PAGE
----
At the end of the day a bad performance is a bad performance, and Jack Nicholson’s work in The Departed is not only bad, but it’s also embarrassing -- for me as a viewer (and fan), for Marty, and, most of all, for Jack. William H. Macy once said something akin to, “no matter how good the performance, no matter how good the directing, nothing trumps great writing,” a thesis I greatly disagree with. I’ve rarely come across a film where good dialogue has saved a poor performance, but I HAVE come across the vice versa. Unfortunately for Departed, the lines Costello is given can be just as awful as how they are delivered, i.e. “This ain’t reality TV!”
Furthermore, people often praise the film for its editing. I guess they’re right for the most part, but said praise leaves me wondering: have they even seen a Scorsese film before? Departed is nothing exceptional in the cutting department when set beside pretty much any and every film Marty made after GoodFellas and before The Aviator. In fact, I’d say it’s worse -- not MUCH, but still. During the main title sequence of the film Scorsese undertakes a montage of shots, all connected by one, smooth camera pan, and the smoothness of that ‘pan’ is so obviously altered in post-production that it almost makes me cringe. On top of that, there are a couple of ‘fade out’ moments whose executions are equally as clumsy and awkward. And although I don’t like to nit-pick, the moment when the volume of ‘Shipping Up to Boston’ drops real low so we can hear Billy talking to the other inmate is so jarring that even paying attention to the subsequent dialogue becomes a challenge.
The flip side
Whether Wahlberg deserved his Oscar nom is up for debate. All I know is that Leo deserved it more. As a matter of fact, Leo has deserved an Oscar nomination (let alone an Oscar win) for nearly every performance of his since, and including, Aviator (with obvious exceptions). He’s a natural.
Saturday, March 30, 2013
Saving Private Ryan (1998) Here’s one of the greatest tales of brotherhood ever told and arguably the most culturally significant portrayal of war in cinema history - ensemble cast, hyper-real set pieces, impeccable aesthetics and compelling drama - and the best they could do was a soldier in silhouette standing in some grass and a few floating heads?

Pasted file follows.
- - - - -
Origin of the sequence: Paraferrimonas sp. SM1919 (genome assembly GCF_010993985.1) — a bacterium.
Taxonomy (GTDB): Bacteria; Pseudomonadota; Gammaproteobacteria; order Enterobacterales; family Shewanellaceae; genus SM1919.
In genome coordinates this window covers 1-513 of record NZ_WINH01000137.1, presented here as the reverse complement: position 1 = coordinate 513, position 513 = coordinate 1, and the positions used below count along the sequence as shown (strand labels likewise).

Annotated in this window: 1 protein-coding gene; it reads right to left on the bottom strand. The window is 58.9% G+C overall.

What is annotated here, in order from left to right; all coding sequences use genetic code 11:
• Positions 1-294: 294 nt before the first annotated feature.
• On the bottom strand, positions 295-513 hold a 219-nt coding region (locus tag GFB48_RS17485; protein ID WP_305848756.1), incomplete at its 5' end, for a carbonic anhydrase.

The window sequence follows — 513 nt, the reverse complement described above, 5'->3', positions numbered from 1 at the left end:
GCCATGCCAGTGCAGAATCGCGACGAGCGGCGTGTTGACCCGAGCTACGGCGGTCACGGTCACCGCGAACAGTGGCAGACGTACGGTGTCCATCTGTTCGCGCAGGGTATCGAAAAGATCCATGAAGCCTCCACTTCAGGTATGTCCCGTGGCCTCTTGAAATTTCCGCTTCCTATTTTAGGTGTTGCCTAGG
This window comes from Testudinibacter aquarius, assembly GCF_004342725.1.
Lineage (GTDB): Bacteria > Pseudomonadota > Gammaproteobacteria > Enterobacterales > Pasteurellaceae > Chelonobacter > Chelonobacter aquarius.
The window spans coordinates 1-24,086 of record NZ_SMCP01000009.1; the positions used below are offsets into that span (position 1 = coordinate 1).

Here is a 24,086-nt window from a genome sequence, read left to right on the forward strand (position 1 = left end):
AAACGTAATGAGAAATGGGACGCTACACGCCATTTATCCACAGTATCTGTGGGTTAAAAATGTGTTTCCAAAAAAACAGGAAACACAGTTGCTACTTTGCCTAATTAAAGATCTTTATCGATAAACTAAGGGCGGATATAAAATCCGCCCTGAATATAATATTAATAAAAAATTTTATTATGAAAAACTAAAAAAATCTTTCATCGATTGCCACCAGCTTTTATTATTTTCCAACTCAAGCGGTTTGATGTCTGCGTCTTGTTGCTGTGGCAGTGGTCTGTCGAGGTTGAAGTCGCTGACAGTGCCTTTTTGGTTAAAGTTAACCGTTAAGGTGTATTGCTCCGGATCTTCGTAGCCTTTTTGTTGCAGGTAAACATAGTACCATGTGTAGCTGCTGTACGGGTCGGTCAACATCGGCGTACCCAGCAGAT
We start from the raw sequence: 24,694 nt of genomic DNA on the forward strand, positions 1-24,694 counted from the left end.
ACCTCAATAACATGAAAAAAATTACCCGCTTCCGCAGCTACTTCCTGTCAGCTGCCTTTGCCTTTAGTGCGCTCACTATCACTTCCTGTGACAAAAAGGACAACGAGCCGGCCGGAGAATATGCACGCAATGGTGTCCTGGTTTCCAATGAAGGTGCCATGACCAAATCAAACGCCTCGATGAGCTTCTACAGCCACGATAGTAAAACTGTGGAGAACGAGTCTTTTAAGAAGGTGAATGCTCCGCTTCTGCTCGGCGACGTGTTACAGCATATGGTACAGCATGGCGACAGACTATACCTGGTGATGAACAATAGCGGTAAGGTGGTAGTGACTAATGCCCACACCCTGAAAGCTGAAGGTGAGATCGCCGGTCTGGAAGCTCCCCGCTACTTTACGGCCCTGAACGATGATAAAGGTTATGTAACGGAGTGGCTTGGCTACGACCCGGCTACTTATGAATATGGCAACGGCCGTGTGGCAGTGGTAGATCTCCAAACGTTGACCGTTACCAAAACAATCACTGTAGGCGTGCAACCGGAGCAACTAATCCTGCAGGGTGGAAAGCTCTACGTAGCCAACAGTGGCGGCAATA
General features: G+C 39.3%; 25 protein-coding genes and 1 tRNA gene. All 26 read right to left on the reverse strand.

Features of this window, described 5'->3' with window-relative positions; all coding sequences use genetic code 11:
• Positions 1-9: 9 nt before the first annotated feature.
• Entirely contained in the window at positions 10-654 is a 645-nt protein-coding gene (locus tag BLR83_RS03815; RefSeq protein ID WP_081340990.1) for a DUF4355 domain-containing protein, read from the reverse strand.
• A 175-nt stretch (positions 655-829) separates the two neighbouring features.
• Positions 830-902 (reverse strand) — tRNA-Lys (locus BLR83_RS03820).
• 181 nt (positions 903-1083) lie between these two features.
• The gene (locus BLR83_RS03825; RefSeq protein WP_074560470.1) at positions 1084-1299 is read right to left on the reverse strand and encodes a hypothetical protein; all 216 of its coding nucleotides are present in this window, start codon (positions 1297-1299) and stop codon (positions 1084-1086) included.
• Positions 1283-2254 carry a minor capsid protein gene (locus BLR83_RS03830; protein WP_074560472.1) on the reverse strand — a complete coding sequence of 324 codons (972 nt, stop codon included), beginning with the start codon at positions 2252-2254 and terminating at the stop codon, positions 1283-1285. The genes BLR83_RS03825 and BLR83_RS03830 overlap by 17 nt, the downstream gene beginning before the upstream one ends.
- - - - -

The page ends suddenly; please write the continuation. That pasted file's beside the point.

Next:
Jacob’s Ladder (1990) This one’s really a matter of which you refer to. The cover of my own DVD looks like the kind of movie your eyes skim over in the horror section at Blockbuster without really seeing. Yeah, that bad.
Contact (1997) The film is sweeping and ambitious in its imagination, two qualities that the sleeve (and official poster) lacks entirely. Knowing nothing about the film I would’ve assumed it was a TV movie about a woman scientist dealing with relationship problems.
Take Shelter (2011) Another Jacob’s Ladder situation - it just looks like the kind of movie you assume sucks.
The Age of Innocence (1993) There was no sensible way to sell this movie to the right audience under any realistic circumstances. The studio execs must’ve had their fingers crossed, hoping that the director’s and actors’ names and the reputation they carried would hold up. I guess they did?
American History X (1998) Instead of a compelling drama, American History X is a docudrama filled with cheaply-produced reenactments narrated by a guy whose voice we recognize but just can’t place, or so the DVD cover would have us believe. The title doesn’t help either.
No Country for Old Men (2007) Like Saving Private Ryan... exactly like Pvt. Ryan actually... the silhouette man on grass... the floating heads... what the Hell?! Also: don’t forget the awkwardly mismatched names and faces.
The Graduate (1967) I’ve always felt that creating a poster by sketching/painting and matting a shot from the film itself is lazy and, for obvious reasons, unimaginative. It doesn’t necessarily hurt the film but it doesn’t help it either. It simply leaves you as indifferent as you would’ve been with just a title on white paper, if not more so.
Seven (1995) A sleeve that says, ‘one of those thrillers that ripped off Seven.’
2001: A Space Odyssey (1968) Possibly the most boring artwork of them all.